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Rick Cerone

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Rick Cerone
Born: (1954-05-19) May 19, 1954 (age 70)
Newark, New Jersey, U.S.
Batted: Right
Threw: Right
MLB debut
August 17, 1975, for the Cleveland Indians
Last MLB appearance
July 10, 1992, for the Montreal Expos
MLB statistics
Batting average.245
Home runs59
Runs batted in436
Men's Baseball
Representing  United States
Baseball World Cup
Gold medal – first place 1974 St. Petersburg Team

Richard Aldo Cerone (born May 19, 1954) is an American former professional baseball player, television sports color commentator and minor league baseball team owner. He played in Major League Baseball as a catcher from 1975 to 1992 with the Cleveland Indians, Toronto Blue Jays, New York Yankees, Atlanta Braves, Milwaukee Brewers, Boston Red Sox, New York Mets, and Montreal Expos.

Amateur career[edit]

Cerone played high school baseball and football at Essex Catholic High School in East Orange, New Jersey.[1][2]

Cerone then attended Seton Hall University, where he played college baseball for the Seton Hall Pirates under head coach Mike Sheppard.

Major league career[edit]


Cleveland Indians (1975-76)[edit]

Cerone was drafted by the Cleveland Indians with the seventh overall pick in the first round of the 1975 MLB Draft. He made his MLB debut on August 17, 1975, pinch hitting for first baseman Boog Powell in the top of the ninth inning in a 14–5 win over the Minnesota Twins, as he lined out. Cerone then replaced catcher Alan Ashby in the bottom of the ninth. On August 22, Cerone collected his first career hit, a single off Paul Splittorff of the Kansas City Royals. Overall, he finished the season playing in seven games with the Indians, batting .250.

Cerone saw little action again with the Indians in 1976, hitting .125 with an RBI in seven games with the club. On December 6, the Indians traded Cerone and John Lowenstein to the Toronto Blue Jays for Rico Carty.

Toronto Blue Jays (1977-79)[edit]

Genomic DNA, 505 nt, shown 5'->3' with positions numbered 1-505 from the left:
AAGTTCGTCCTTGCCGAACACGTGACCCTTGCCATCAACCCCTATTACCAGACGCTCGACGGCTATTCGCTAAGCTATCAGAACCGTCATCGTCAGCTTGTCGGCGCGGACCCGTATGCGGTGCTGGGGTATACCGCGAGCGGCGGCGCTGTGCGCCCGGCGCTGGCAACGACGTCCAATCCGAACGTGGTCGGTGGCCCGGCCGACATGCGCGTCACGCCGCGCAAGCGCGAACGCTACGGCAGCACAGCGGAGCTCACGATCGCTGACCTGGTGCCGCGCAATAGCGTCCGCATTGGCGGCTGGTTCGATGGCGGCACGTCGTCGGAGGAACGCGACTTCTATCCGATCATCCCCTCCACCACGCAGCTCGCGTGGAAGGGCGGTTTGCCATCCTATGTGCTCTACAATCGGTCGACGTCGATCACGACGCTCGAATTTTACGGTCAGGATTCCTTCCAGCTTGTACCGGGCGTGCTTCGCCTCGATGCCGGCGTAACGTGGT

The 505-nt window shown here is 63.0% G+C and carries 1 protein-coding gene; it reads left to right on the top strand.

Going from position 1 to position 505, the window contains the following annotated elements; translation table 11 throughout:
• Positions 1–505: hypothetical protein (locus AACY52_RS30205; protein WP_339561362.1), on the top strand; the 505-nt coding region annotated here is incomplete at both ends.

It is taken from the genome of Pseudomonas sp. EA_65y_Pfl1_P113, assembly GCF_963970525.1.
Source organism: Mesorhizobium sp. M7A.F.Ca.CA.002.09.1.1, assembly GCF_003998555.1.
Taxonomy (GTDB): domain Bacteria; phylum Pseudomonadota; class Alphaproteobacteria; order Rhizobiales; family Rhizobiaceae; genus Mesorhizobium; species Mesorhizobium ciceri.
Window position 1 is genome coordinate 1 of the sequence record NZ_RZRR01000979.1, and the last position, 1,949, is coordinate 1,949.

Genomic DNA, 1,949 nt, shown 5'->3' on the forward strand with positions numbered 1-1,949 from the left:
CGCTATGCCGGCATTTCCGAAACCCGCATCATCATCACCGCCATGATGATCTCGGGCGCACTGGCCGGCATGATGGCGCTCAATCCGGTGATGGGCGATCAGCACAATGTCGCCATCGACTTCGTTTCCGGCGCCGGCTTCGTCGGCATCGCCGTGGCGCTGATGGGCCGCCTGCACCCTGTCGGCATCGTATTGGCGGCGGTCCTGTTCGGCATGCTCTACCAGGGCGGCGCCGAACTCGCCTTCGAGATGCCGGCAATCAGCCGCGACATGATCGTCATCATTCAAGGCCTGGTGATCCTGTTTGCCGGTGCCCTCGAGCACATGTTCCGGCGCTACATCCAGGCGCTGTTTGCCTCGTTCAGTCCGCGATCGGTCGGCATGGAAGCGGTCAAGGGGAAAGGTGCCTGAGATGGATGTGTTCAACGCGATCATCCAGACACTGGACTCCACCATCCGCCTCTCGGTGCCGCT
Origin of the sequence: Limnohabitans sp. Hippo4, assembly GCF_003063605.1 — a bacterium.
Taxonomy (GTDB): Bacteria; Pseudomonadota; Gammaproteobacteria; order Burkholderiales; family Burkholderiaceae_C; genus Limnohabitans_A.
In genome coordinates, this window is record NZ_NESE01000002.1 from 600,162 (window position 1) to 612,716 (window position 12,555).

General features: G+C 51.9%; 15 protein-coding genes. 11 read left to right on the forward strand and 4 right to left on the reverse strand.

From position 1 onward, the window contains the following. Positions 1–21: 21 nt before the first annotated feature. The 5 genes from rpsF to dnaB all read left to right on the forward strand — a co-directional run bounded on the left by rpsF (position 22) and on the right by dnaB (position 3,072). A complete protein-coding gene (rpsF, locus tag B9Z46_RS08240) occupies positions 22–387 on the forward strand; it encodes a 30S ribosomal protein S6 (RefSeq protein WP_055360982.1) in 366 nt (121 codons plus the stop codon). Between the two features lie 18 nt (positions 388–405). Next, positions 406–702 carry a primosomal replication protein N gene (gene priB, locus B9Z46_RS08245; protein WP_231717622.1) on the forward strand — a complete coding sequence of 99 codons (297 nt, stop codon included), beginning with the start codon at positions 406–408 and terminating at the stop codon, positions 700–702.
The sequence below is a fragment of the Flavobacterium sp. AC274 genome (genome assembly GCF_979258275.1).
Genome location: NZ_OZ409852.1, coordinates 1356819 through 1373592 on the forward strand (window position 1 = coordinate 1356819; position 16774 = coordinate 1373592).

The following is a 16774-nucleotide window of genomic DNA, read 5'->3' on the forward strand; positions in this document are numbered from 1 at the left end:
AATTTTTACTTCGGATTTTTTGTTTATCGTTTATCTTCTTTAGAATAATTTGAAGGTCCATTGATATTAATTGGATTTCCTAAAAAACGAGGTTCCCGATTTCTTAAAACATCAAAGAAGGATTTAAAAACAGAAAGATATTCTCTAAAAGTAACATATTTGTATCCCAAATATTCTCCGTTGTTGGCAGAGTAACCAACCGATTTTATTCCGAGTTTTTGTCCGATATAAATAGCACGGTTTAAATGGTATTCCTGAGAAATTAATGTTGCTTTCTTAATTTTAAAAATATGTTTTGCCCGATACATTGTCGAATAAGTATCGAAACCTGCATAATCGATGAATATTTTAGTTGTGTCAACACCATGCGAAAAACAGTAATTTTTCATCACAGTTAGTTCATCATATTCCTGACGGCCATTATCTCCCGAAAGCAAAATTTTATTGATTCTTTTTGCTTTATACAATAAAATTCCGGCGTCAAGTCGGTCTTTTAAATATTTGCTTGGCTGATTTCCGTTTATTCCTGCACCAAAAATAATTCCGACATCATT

Cerone joined the Toronto Blue Jays for their expansion season in 1977, and was the starting catcher for their first game on April 7, in which he had two hits in their 9-5 victory over the Chicago White Sox. On August 17, Cerone hit his first career home run off Nelson Briles of the Texas Rangers. Overall, Cerone played in 31 games with Toronto, hitting .200 with a home run and ten RBI.

He saw more playing time with the Blue Jays in 1978, playing in 88 games, hitting .223 with three home runs and 23 RBI, as he split his playing time with Alan Ashby. The Blue Jays traded Ashby after the season, and named Cerone as their primary catcher for the 1979 season.

Cerone appeared in 136 games with Toronto in the 1979 season, hitting .239 with seven home runs. His 61 RBI represented the fourth highest total on the club. After the season, the Blue Jays and the New York Yankees completed a trade which sent Cerone, Tom Underwood and Ted Wilborn to the Yankees for Damaso Garcia, Chris Chambliss and Paul Mirabella.[3]


Cerone in 1981

New York Yankees (1980-84)[edit]

Cerone joined the New York Yankees for the 1980 season, following the death of catcher Thurman Munson the year before. In his first season with the Yankees, Cerone batted .277 with 14 home runs and 85 RBI in 147 games, and finished seventh in American League MVP voting, as he helped New York win the American League East division and qualify for the playoffs. Defensively, Cerone led the American League as he threw out 57 attempted stolen base attempts, which was a league best 51.8%. In his first playoffs, Cerone hit .333 with a home run and two RBI, however, the Yankees were swept by the Kansas City Royals in three games.

Cerone's production dipped in the 1981 season, as he hit .244 with two home runs and 21 RBI in 71 games. He told the Associated Press in October he had been getting threatening telegrams and phone calls for over a month, forcing him to change his phone number.[4] However, the Yankees reached the post-season once again. After a tough loss in Game 3 of the American League Divisional Series (ALDS) against the Milwaukee Brewers, Yankee owner George Steinbrenner accused the team of showing him up and not playing well. Cerone swore at Steinbrenner, who responded, "You're gone next year. Nobody talks to me that way."[5] Cerone left the room, returned, and shouted, "What do you know about it? You never played this game!"[5] Steinbrenner's only response was a glare.[5] In the playoffs, Cerone hit .333 with a home run and five RBI in the Yankees victory over the Brewers in the ALDS. In the American League Championship Series against the Oakland Athletics, Cerone struggled with a .100 batting average, however, the Yankees won the series and reached the 1981 World Series. In the World Series against the Los Angeles Dodgers, Cerone hit .190 with a home run and three RBI, as the Yankees lost to Los Angeles in six games.